Thy ears were ever open to distress,
Thy ready hand was ever stretch'd to bless;
Thy breast humane for each uphappy felt,
Thy heart for others' sorrows prone to melt.
In vain did Envy point her scorpion sting,
lu vain did Malice shake her blasting wing,
Each gen'rous breast disdain'd th' unpleasing tale,
And cast o'er every fault Oblivion's veil.

WILKS, THE CELEBRATED ACTOR. Thougą we have no very favourable account of Wilks from Colley Cibber, who hated him personally, as well as Dogget, (though he had more prudence in concealing it during Wilks's life,) and though he always preferred Powel to him, “who,” he says, “ excelled him in voice and ear in Tragedy, as well as humour in Comedy ;" yet he, on the whole, is obliged to allow him qualifications which leave him a very considerable actor ; particularly in his Sir Harry Wildair, Essex, Mark Antony, Valentine, Plume, &c. &c. To these he adds his uncommon attention to be perfect in his parts, which he was so exact in, that “I question,” says Cibber, “ if, in forty years, he ever five times changed or misplaced an article in any one of them.”

Of his determined perseverance in this exercise of

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memory, he adds the following curious instance: “ In sorne new Comedy he happened to complain of a crabbed speech in his part, which he said gave him more trouble to study than all the rest; upon which he applied to the author, either to soften or shorten it. The author, that he might make matters perfectly easy to him, fairly cut it all out : but when Wilks got home from the rehearsal, he thought it such an indignity to his memory that any thing should be too hard for it, that he actually made himself perfect in that speech, though he knew it was never to be made use of.”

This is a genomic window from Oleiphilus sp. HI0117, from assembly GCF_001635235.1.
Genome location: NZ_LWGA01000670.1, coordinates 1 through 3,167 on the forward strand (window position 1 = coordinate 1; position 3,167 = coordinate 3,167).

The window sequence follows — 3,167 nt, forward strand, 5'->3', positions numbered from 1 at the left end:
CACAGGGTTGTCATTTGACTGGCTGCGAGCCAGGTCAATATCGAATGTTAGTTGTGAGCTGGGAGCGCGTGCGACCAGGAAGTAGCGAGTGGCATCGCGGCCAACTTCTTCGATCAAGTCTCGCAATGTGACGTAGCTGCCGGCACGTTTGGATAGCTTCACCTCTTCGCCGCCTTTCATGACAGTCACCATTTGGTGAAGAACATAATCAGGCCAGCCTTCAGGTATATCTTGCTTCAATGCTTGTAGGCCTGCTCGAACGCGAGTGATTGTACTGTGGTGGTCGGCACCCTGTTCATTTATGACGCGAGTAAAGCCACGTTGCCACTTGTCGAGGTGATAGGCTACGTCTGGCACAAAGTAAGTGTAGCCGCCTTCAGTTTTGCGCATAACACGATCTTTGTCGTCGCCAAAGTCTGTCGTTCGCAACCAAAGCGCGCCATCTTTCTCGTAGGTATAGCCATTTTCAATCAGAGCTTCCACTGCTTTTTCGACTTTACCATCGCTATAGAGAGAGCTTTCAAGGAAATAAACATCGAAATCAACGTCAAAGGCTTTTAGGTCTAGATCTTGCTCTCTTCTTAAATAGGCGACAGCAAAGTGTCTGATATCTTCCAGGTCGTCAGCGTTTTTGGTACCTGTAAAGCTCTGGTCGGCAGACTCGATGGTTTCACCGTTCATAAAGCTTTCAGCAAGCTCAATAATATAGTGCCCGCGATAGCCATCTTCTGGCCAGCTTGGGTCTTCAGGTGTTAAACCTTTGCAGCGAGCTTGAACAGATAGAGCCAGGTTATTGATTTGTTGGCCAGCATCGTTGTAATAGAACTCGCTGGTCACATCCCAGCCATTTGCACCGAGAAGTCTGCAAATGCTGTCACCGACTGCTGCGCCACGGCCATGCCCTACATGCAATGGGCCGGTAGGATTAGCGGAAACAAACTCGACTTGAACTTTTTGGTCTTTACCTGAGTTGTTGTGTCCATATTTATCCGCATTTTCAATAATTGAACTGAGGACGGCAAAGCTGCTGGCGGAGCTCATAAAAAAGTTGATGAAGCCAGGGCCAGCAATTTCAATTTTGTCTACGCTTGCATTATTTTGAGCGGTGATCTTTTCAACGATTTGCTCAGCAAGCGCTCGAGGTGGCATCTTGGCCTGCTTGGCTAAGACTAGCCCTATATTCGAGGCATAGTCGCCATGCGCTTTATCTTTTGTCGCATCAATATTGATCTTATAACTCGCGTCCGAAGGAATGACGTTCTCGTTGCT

Wilks's general merits as an actor may be divided into the gay and fashionable characters of Comedy, and the animated and pathetic scenes of Tragedy. As a lover, no person, since the death of Mountford, who was his predeces or, could reach him; nor was he, perhaps, ever equalled, till the laurel descended upon Barry; and Davies, who had seen him act, speaks highly of his Edgar, Macduff, Mark Antony, Prince of Wales, &c.

Of Mark Antony, he says, “ As soon as Wilks entered on the stage, without taking any notice of the conspirators, he walked quickly up to the dead body of Cæsar, and knelt down: he then paused for some time before he spoke, and, after surveying the corpse with manifest tokens of the deepest sorrow, he addressed it in a most affecting and pathetic manner."

Of his Prince of Wales he speaks in still higher terms. “ The Prince, by Wilks,” says he, “ was one of the inost perfect exhibitions of the Theatre, who, with great skill and nature, threw aside the libertine gaiety of Hal when he assumed the princely deportment of Henry. At the Boar's-head he was lively and frolicksome: in the reconciliation with his father, his penitence was gracefully becoming, and his resolution of amendment manly and affecting.'

“ In his challenge of Hotspur, his defiance was equally gallant and modest : in his combat with that nobleman, his fire was tempered with inoderation; and his reflections on the death of the great rebel generous and pathetic. The Hotspur of Booth, though a noble portrait of courage, humour, and gallantry, was not superior to the Prince of Wales by Wilks."

Macklin used to praise him in three parts, which, perhaps, were the only characters he might have seen him in; and these were, his Mark Antony, Captain Plume,